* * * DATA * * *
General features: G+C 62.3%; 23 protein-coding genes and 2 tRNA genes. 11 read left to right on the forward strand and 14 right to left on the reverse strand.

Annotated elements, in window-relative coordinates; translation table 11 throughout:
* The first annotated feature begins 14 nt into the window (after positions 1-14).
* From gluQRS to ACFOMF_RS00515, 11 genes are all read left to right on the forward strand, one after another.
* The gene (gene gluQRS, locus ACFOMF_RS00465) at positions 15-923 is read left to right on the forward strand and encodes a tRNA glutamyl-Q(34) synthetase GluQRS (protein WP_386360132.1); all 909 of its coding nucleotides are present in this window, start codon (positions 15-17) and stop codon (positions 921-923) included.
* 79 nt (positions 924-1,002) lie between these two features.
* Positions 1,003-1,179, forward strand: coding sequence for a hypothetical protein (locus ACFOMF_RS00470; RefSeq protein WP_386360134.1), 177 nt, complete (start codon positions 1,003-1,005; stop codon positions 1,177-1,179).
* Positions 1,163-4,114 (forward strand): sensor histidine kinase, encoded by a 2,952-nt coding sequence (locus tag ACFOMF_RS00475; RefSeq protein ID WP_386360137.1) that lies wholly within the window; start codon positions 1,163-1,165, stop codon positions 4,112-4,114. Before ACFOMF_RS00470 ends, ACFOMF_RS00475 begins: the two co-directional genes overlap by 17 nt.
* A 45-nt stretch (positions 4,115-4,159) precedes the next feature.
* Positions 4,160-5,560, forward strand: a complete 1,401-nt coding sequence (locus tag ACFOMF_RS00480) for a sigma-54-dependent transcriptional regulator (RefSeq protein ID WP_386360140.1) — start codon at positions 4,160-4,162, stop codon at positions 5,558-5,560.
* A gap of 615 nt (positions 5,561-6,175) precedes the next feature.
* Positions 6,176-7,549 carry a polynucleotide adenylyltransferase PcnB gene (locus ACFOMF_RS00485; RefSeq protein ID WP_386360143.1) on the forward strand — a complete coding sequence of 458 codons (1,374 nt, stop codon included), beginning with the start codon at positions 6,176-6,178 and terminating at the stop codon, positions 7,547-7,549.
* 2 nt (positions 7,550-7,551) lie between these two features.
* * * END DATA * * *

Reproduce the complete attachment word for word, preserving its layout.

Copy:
General features: G+C 62.3%; 23 protein-coding genes and 2 tRNA genes. 11 read left to right on the forward strand and 14 right to left on the reverse strand.

Annotated elements, in window-relative coordinates; translation table 11 throughout:
* The first annotated feature begins 14 nt into the window (after positions 1-14).
* From gluQRS to ACFOMF_RS00515, 11 genes are all read left to right on the forward strand, one after another.
* The gene (gene gluQRS, locus ACFOMF_RS00465) at positions 15-923 is read left to right on the forward strand and encodes a tRNA glutamyl-Q(34) synthetase GluQRS (protein WP_386360132.1); all 909 of its coding nucleotides are present in this window, start codon (positions 15-17) and stop codon (positions 921-923) included.
* 79 nt (positions 924-1,002) lie between these two features.
* Positions 1,003-1,179, forward strand: coding sequence for a hypothetical protein (locus ACFOMF_RS00470; RefSeq protein WP_386360134.1), 177 nt, complete (start codon positions 1,003-1,005; stop codon positions 1,177-1,179).
* Positions 1,163-4,114 (forward strand): sensor histidine kinase, encoded by a 2,952-nt coding sequence (locus tag ACFOMF_RS00475; RefSeq protein ID WP_386360137.1) that lies wholly within the window; start codon positions 1,163-1,165, stop codon positions 4,112-4,114. Before ACFOMF_RS00470 ends, ACFOMF_RS00475 begins: the two co-directional genes overlap by 17 nt.
* A 45-nt stretch (positions 4,115-4,159) precedes the next feature.
* Positions 4,160-5,560, forward strand: a complete 1,401-nt coding sequence (locus tag ACFOMF_RS00480) for a sigma-54-dependent transcriptional regulator (RefSeq protein ID WP_386360140.1) — start codon at positions 4,160-4,162, stop codon at positions 5,558-5,560.
* A gap of 615 nt (positions 5,561-6,175) precedes the next feature.
* Positions 6,176-7,549 carry a polynucleotide adenylyltransferase PcnB gene (locus ACFOMF_RS00485; RefSeq protein ID WP_386360143.1) on the forward strand — a complete coding sequence of 458 codons (1,374 nt, stop codon included), beginning with the start codon at positions 6,176-6,178 and terminating at the stop codon, positions 7,547-7,549.
* 2 nt (positions 7,550-7,551) lie between these two features.